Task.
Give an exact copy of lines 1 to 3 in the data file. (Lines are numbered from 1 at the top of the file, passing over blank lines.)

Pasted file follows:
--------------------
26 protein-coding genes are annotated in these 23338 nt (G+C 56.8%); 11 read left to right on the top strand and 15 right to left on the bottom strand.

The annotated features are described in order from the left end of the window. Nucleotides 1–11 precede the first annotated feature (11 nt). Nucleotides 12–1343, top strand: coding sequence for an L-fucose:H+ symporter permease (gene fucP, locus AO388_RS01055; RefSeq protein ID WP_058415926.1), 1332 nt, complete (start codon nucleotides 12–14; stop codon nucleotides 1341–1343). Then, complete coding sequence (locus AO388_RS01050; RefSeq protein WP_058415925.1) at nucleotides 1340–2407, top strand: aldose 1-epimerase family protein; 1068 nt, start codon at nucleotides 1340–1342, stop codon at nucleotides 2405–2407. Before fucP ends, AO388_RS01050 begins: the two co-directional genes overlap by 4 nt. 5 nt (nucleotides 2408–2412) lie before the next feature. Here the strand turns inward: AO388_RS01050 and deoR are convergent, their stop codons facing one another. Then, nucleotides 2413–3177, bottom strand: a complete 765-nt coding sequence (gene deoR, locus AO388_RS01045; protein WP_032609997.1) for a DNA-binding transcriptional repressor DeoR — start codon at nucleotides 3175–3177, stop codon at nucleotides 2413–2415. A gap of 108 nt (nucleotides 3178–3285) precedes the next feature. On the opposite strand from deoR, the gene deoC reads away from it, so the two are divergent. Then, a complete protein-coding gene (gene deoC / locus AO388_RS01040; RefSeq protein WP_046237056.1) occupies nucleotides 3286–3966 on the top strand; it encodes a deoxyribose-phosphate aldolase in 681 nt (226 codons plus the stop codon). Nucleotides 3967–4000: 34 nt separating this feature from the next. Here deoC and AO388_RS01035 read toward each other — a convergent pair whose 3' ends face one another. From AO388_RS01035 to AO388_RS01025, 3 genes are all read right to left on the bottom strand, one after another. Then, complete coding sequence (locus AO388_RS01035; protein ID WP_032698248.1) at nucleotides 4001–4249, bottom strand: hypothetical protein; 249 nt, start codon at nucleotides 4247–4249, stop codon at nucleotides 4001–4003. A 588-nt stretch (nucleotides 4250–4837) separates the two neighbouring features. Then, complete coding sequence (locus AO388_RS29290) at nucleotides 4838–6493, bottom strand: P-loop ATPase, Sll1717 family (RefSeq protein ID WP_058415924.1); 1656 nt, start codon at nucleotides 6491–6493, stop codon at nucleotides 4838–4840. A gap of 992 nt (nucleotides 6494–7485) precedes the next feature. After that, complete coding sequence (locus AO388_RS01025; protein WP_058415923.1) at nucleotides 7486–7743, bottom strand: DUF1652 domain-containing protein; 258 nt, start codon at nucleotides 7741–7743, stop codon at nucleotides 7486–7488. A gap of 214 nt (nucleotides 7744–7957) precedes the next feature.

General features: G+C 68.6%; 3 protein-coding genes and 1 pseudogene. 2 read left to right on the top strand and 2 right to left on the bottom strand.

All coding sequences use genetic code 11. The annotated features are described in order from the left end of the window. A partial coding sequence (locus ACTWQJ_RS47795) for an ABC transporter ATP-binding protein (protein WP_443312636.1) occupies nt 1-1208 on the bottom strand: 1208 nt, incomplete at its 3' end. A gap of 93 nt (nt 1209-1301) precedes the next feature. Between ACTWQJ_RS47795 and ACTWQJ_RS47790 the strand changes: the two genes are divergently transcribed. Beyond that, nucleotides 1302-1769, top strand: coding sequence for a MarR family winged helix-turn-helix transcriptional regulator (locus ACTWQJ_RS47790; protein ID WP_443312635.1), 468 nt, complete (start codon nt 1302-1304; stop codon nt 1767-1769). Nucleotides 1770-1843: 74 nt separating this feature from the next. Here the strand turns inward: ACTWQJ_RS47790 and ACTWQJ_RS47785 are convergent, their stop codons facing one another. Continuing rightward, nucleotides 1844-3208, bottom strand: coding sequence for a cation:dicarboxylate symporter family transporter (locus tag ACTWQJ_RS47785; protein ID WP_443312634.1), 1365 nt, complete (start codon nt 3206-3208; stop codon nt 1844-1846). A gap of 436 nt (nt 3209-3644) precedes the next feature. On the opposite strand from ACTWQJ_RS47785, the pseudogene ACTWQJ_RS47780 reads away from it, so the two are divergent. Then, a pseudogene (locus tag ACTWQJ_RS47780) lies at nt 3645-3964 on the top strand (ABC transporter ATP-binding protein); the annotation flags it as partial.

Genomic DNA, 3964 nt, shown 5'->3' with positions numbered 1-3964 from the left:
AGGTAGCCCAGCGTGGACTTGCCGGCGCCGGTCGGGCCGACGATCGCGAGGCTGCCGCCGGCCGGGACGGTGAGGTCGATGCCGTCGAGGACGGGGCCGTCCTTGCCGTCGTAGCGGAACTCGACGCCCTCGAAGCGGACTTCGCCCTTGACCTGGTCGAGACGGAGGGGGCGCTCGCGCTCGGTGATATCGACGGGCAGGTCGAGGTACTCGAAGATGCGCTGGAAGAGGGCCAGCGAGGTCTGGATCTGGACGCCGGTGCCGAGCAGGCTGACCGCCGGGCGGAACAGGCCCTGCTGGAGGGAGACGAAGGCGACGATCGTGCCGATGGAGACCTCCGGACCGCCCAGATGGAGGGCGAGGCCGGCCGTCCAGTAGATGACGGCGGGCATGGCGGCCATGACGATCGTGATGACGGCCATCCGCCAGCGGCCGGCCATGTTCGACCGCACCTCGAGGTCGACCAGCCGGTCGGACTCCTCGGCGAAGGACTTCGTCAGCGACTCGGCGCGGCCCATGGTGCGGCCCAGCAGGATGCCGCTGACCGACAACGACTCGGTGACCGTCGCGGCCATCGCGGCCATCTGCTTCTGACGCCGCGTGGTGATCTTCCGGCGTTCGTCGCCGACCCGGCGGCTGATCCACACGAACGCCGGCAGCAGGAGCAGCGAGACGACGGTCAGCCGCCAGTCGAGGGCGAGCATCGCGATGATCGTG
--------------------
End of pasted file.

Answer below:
26 protein-coding genes are annotated in these 23338 nt (G+C 56.8%); 11 read left to right on the top strand and 15 right to left on the bottom strand.

The annotated features are described in order from the left end of the window. Nucleotides 1–11 precede the first annotated feature (11 nt). Nucleotides 12–1343, top strand: coding sequence for an L-fucose:H+ symporter permease (gene fucP, locus AO388_RS01055; RefSeq protein ID WP_058415926.1), 1332 nt, complete (start codon nucleotides 12–14; stop codon nucleotides 1341–1343). Then, complete coding sequence (locus AO388_RS01050; RefSeq protein WP_058415925.1) at nucleotides 1340–2407, top strand: aldose 1-epimerase family protein; 1068 nt, start codon at nucleotides 1340–1342, stop codon at nucleotides 2405–2407. Before fucP ends, AO388_RS01050 begins: the two co-directional genes overlap by 4 nt. 5 nt (nucleotides 2408–2412) lie before the next feature. Here the strand turns inward: AO388_RS01050 and deoR are convergent, their stop codons facing one another. Then, nucleotides 2413–3177, bottom strand: a complete 765-nt coding sequence (gene deoR, locus AO388_RS01045; protein WP_032609997.1) for a DNA-binding transcriptional repressor DeoR — start codon at nucleotides 3175–3177, stop codon at nucleotides 2413–2415. A gap of 108 nt (nucleotides 3178–3285) precedes the next feature. On the opposite strand from deoR, the gene deoC reads away from it, so the two are divergent. Then, a complete protein-coding gene (gene deoC / locus AO388_RS01040; RefSeq protein WP_046237056.1) occupies nucleotides 3286–3966 on the top strand; it encodes a deoxyribose-phosphate aldolase in 681 nt (226 codons plus the stop codon). Nucleotides 3967–4000: 34 nt separating this feature from the next. Here deoC and AO388_RS01035 read toward each other — a convergent pair whose 3' ends face one another. From AO388_RS01035 to AO388_RS01025, 3 genes are all read right to left on the bottom strand, one after another. Then, complete coding sequence (locus AO388_RS01035; protein ID WP_032698248.1) at nucleotides 4001–4249, bottom strand: hypothetical protein; 249 nt, start codon at nucleotides 4247–4249, stop codon at nucleotides 4001–4003. A 588-nt stretch (nucleotides 4250–4837) separates the two neighbouring features. Then, complete coding sequence (locus AO388_RS29290) at nucleotides 4838–6493, bottom strand: P-loop ATPase, Sll1717 family (RefSeq protein ID WP_058415924.1); 1656 nt, start codon at nucleotides 6491–6493, stop codon at nucleotides 4838–4840. A gap of 992 nt (nucleotides 6494–7485) precedes the next feature. After that, complete coding sequence (locus AO388_RS01025; protein WP_058415923.1) at nucleotides 7486–7743, bottom strand: DUF1652 domain-containing protein; 258 nt, start codon at nucleotides 7741–7743, stop codon at nucleotides 7486–7488. A gap of 214 nt (nucleotides 7744–7957) precedes the next feature.

General features: G+C 68.6%; 3 protein-coding genes and 1 pseudogene. 2 read left to right on the top strand and 2 right to left on the bottom strand.